“If we start opening that valve, we will run out of money real quick,” Keener said, pointing out that there have been other funds available to help businesses.
Spending must fall into four categories: responding to the COVID-19 public health emergency or its negative economic impacts, providing premium pay to essential workers, covering loss of revenue due to the pandemic, and investments in water and sewer or broadband infrastructure.
Calder said nonprofit projects such as Nevada Health Centers’ proposal to provide increased behavioral health services and Boys & Girls Clubs’ childcare proposal qualify. Others can qualify for revenue replacement by showing how much money they lost due to the pandemic, and this could include those involved in travel and tourism.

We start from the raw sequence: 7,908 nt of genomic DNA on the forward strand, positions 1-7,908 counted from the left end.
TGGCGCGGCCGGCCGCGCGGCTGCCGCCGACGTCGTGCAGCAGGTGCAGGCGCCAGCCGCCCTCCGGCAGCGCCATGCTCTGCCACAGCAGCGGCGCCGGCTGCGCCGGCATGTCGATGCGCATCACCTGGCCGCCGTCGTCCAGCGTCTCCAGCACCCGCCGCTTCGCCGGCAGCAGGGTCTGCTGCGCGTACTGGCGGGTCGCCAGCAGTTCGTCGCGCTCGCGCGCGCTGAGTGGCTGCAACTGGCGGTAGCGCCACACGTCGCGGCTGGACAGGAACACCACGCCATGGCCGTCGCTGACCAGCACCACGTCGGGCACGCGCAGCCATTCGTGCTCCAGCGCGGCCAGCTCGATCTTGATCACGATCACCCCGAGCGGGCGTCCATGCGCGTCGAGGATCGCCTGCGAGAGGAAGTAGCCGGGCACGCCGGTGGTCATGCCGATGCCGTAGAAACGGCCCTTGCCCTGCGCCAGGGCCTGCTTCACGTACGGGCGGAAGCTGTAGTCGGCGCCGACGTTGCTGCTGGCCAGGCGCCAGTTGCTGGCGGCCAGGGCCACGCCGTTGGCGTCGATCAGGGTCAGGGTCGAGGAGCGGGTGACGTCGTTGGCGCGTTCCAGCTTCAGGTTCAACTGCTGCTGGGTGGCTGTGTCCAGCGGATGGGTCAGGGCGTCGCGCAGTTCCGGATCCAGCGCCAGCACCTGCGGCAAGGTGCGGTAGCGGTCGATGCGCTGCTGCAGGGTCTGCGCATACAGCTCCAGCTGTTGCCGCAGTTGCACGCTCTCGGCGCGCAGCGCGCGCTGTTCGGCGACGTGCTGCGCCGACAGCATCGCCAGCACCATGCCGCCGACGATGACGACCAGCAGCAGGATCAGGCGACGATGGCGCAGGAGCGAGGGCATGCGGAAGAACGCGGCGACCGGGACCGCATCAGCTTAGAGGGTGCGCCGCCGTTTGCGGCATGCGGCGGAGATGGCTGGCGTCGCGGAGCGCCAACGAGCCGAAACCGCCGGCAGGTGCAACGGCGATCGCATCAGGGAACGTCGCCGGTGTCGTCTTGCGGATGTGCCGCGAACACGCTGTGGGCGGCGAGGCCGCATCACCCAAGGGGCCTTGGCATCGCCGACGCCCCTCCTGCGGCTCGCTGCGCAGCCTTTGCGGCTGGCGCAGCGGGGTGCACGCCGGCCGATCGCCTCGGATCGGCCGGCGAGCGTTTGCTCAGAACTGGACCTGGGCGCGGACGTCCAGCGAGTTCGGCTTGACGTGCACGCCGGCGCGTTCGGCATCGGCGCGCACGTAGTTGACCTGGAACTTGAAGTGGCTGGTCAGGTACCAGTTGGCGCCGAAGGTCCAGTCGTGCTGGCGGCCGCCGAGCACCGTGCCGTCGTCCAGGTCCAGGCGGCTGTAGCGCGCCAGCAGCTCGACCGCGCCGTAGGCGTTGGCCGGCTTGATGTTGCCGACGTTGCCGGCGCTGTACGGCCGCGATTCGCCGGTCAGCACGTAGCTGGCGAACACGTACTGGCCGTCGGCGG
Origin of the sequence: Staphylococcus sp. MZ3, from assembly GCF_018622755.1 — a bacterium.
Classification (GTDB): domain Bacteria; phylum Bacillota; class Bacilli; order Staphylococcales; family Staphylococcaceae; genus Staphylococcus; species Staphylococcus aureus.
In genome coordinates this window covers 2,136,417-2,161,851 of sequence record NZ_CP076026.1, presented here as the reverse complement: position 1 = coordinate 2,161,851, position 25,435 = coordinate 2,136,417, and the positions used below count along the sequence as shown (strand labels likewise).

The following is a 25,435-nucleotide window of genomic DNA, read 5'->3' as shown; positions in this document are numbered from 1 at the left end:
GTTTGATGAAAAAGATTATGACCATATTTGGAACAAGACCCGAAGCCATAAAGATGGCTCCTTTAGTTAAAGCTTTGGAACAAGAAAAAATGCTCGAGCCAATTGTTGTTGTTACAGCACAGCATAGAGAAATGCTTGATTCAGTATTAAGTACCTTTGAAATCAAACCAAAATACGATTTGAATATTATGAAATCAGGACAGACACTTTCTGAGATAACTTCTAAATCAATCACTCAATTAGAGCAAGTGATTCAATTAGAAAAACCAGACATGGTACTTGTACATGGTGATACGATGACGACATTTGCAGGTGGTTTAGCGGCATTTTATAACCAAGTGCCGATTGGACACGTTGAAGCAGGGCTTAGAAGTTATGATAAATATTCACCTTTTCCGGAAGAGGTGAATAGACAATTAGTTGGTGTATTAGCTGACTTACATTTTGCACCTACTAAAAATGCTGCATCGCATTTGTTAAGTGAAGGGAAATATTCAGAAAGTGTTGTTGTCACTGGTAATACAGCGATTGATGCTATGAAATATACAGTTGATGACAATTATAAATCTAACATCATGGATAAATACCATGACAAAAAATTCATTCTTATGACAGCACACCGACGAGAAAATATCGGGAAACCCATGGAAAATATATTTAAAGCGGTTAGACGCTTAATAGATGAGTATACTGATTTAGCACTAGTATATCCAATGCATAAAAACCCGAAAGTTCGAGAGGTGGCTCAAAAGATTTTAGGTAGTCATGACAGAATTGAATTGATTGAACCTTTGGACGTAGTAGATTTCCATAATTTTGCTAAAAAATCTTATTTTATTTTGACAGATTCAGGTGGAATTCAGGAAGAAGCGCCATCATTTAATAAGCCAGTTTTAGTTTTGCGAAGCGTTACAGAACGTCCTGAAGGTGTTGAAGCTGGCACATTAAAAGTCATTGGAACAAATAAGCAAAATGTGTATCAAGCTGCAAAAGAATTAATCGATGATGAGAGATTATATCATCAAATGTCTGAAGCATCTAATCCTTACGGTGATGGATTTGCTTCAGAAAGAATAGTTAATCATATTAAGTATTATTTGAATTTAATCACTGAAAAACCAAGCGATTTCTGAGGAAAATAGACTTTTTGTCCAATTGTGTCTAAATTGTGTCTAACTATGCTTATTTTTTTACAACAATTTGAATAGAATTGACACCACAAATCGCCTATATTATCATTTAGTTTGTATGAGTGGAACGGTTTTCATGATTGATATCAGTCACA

Sheldon Hetzel of Bailey Homes encouraged the council to consider infrastructure projects, especially water projects that could allow for more home construction at higher elevations and boost property tax revenue for the city.
He said water tanks at higher elevation at the south end of Elko would not only open development but could provide critically needed back-up water for Northeastern Nevada Regional Hospital.
He also supported road projects such as extending Errecart Boulevard.
Additionally, Hetzel said COVID-19 has had “significantly impacted the housing industry” because of tight building supplies and higher prices for those supplies that have led to surging home prices, and he predicted the housing crisis will get larger in the months ahead.
He said the council can expect to hear from people looking for help and could look at creative mechanisms.